Two of the world's top self-driving tech firms are joining forces to deliver a fully autonomous, ready-to-install system for vehicles by 2019.
Mobileye, the Israeli software firm that until recently supplied chips to support Tesla's Autopilot system, is teaming up with UK-headquartered Delphi Automotive, which counts GM and VW among its major customers.
Together the firms will develop a fully autonomous platform, which they hope to supply to vehicle manufacturers as a 'turnkey' product within the next three years.
The two companies supply some of the world's largest auto makers with software and parts for autonomous systems, but may in future face competition from their customers, as car makers bring autonomous vehicle technology development in-house.
GM, for example, acquired Cruise Automation for over $1bn earlier this year to further its autonomous vehicle ambitions, while Ford announced last week it is targeting a fully-autonomous vehicle by 2021, helped by its acquisition of Israel-based machine learning firm SAIPS and investments in 3D mapping startup Civil Maps. Similarly, Volvo this week announced a deal with Uber to co-develop fully autonomous vehicles.
Combining technologies to build a ready-to-install, fully-autonomous driverless system may help Mobileye and Delphi Automotive stay ahead of customers and keep demand for their outsourced technology alive.
Mobileye will contribute its system on chip with sensor signal processing, and other systems for real-time mapping and vehicle localization features, while Delphi will bring its automated driving software algorithms to the product, as well as controller software for camera, radar, and LiDAR equipment.
By combining Delphi's driving behavior modeling with Mobileye's artificial intelligence research, the firms hope to develop systems utilizing more advanced sensors and capable of handling more complex challenges when driving.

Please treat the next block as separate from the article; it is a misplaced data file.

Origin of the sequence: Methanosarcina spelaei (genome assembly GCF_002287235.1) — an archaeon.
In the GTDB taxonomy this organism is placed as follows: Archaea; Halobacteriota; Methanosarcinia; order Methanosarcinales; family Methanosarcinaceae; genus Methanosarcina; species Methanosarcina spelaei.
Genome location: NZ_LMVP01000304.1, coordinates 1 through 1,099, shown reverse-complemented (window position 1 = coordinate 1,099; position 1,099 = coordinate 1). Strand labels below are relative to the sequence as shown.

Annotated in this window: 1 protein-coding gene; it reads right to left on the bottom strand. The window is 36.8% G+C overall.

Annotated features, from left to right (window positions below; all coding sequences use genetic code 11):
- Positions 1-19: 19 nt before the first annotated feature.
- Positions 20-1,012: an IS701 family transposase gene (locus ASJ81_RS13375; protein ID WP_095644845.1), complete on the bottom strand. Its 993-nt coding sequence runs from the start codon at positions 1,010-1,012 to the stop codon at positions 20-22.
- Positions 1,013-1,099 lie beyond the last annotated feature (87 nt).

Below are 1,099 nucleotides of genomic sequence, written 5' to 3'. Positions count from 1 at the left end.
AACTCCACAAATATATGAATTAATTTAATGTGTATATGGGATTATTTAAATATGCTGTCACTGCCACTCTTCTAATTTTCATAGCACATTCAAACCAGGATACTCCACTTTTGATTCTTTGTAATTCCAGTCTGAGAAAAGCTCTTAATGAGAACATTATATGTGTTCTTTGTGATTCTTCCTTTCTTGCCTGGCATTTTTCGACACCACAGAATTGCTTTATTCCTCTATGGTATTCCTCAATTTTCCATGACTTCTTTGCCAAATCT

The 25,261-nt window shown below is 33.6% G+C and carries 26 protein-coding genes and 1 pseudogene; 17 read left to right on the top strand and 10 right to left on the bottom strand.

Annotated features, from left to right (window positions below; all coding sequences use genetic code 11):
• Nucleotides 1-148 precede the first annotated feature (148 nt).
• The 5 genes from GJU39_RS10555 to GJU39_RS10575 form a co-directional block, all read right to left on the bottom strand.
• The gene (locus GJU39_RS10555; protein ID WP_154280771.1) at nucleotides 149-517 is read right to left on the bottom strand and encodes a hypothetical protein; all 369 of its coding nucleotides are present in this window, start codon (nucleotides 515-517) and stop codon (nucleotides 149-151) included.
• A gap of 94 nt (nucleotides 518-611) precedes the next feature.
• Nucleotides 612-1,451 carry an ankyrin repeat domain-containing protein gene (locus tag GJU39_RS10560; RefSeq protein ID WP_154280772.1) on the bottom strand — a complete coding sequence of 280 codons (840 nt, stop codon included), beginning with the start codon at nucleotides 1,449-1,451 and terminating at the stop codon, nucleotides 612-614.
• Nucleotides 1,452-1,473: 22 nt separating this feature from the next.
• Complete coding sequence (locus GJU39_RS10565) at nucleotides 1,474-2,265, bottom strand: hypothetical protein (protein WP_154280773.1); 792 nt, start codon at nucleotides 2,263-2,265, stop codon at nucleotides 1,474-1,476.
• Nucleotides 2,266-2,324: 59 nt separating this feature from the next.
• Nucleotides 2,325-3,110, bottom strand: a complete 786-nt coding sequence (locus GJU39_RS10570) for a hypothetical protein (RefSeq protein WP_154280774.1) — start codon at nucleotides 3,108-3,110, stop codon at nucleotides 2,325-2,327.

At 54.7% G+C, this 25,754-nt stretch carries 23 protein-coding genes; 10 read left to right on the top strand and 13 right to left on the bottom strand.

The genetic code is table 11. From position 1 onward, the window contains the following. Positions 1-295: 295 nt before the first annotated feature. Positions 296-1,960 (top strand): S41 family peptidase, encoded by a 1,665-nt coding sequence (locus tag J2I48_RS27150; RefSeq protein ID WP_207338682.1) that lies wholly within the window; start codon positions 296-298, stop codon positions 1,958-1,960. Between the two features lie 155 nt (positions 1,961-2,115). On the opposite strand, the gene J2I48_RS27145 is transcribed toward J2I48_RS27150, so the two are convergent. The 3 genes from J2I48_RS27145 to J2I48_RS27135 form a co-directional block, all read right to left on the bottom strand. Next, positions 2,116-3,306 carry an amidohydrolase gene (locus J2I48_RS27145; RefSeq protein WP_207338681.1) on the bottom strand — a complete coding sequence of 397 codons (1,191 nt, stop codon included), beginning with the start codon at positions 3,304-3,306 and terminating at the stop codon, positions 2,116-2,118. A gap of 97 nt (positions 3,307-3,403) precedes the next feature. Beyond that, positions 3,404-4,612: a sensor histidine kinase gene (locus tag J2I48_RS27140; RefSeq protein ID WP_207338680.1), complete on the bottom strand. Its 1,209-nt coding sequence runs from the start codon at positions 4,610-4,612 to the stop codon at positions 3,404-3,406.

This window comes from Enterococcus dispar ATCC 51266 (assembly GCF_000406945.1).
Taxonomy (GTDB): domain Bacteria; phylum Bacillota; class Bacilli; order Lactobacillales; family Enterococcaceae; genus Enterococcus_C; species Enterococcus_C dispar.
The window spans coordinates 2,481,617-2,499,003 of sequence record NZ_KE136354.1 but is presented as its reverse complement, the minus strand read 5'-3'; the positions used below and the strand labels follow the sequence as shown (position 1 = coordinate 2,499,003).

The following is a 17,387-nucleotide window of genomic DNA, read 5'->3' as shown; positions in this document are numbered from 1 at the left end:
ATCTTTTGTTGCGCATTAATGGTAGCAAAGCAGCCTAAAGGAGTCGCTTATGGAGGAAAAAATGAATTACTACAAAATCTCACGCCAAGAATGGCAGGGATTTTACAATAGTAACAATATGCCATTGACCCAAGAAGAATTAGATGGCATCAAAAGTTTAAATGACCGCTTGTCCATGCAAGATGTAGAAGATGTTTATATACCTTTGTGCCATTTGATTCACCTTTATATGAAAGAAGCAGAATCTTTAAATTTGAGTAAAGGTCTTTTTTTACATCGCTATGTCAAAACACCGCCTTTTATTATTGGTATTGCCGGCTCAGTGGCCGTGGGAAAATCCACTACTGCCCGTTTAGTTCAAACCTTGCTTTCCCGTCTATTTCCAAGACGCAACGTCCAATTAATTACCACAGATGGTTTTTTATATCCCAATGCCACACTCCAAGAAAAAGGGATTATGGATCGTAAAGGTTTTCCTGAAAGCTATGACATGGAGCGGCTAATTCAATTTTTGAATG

Mobileye's deal to supply chips and algorithms to Tesla came to end after a fatality in May involving a driver who'd crashed a Tesla Model S in Autopilot mode. The Wall Street Journal reported at the time that the two companies parted ways after a disagreement over how the technology was used in vehicles. Tesla boss Elon Musk said Mobileye technology was being hamstrung by the need to support too many models from traditional auto makers; Mobileye's main customers include GM, Nissan, BMW, and Hyundai.
Earlier this year, Mobileye announced a deal with BMW and Intel to deliver fully autonomous vehicles by 2021.
Mobileye and Delphi are planning to demonstrate how their new platform could be used for urban and highway driving at the 2017 Consumer Electronics Show in Las Vegas.
"Our partnership with Delphi will accelerate the time to market and enable customers to adopt level 4/5 automation without the need for huge capital investments, thereby creating a formidable advantage for them," Professor Amnon Shashua, Mobileye chairman and CTO said in a statement.
Vehicles with level 4 automation are considered to be fully autonomous and, according to the US Department of Transportation, are "designed to perform all safety-critical driving functions and monitor roadway conditions for an entire trip".
"This partnership will allow us to give our customers an increased level of automated capabilities faster and more cost effectively," Kevin Clark, Delphi president and CEO, said.